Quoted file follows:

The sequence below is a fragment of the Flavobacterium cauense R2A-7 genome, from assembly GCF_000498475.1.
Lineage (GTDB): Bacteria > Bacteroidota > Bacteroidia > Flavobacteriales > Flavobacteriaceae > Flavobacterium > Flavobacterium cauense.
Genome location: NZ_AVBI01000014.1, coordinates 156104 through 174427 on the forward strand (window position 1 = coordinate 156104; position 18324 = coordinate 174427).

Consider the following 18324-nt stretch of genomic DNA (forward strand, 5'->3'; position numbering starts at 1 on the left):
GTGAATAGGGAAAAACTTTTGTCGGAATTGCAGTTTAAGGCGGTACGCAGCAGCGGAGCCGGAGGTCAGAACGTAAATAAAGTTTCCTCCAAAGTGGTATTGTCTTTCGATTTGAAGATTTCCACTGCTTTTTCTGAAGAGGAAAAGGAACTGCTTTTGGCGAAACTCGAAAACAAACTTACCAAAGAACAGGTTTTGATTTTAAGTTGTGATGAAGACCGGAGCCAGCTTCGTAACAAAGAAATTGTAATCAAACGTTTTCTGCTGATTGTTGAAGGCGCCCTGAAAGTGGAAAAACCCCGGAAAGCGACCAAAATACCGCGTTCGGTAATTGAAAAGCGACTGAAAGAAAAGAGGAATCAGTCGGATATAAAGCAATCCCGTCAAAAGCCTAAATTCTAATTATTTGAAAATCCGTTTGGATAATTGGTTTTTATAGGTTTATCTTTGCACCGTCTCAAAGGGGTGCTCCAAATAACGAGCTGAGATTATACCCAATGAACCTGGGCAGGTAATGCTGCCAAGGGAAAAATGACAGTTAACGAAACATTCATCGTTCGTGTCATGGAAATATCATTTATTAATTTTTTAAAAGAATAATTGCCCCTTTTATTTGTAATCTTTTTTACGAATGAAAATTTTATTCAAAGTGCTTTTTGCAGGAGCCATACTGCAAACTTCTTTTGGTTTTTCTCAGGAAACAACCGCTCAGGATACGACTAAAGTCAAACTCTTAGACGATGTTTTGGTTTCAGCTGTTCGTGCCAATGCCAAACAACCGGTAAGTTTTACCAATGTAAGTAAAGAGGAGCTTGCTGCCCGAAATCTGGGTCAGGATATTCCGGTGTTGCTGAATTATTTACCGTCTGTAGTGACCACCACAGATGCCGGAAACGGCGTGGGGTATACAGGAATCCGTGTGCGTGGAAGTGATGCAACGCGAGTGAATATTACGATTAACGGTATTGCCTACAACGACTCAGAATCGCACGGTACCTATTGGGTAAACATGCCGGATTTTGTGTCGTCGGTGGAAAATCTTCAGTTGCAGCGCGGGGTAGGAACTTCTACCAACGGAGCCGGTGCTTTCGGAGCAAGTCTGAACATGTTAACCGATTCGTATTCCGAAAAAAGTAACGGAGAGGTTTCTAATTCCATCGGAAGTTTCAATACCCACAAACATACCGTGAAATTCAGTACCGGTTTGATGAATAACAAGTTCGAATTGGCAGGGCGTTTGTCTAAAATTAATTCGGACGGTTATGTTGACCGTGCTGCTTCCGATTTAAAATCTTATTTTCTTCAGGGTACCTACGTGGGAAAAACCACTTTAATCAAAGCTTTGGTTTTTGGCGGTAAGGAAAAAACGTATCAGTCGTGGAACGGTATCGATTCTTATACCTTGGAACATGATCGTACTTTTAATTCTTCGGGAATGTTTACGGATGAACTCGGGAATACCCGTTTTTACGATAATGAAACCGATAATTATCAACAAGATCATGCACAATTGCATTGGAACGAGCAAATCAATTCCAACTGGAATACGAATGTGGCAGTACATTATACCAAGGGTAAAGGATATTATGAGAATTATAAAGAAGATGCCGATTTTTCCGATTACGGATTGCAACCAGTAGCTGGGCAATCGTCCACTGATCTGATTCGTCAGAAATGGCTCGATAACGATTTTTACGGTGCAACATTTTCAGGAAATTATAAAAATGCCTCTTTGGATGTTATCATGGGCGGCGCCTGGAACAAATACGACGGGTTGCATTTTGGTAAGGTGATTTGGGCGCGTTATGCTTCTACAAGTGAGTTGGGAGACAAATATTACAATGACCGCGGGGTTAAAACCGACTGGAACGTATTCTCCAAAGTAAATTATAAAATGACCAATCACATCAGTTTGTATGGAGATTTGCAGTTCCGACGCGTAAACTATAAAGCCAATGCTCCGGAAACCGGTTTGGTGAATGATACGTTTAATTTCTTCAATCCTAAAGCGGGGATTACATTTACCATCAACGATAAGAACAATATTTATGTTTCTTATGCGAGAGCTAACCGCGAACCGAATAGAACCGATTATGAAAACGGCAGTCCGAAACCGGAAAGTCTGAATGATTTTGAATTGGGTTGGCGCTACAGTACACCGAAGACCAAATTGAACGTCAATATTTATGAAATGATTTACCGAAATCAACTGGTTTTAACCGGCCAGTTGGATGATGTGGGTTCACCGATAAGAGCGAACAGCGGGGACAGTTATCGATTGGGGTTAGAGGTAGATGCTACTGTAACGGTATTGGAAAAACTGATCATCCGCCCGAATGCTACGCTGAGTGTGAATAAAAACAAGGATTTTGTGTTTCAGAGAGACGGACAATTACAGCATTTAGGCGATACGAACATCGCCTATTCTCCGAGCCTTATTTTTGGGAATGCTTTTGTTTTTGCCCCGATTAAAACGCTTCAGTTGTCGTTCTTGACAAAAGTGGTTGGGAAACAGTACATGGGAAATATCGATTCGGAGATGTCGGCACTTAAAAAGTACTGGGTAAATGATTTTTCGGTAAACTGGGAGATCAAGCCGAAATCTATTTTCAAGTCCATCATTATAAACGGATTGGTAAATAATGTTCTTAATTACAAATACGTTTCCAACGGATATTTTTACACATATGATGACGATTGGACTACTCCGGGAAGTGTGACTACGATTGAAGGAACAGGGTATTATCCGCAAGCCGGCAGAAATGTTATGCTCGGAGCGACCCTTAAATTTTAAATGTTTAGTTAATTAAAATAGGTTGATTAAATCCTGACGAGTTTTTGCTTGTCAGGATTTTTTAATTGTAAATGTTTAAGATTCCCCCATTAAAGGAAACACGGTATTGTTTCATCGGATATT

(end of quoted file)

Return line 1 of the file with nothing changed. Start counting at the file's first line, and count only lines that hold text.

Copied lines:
The sequence below is a fragment of the Flavobacterium cauense R2A-7 genome, from assembly GCF_000498475.1.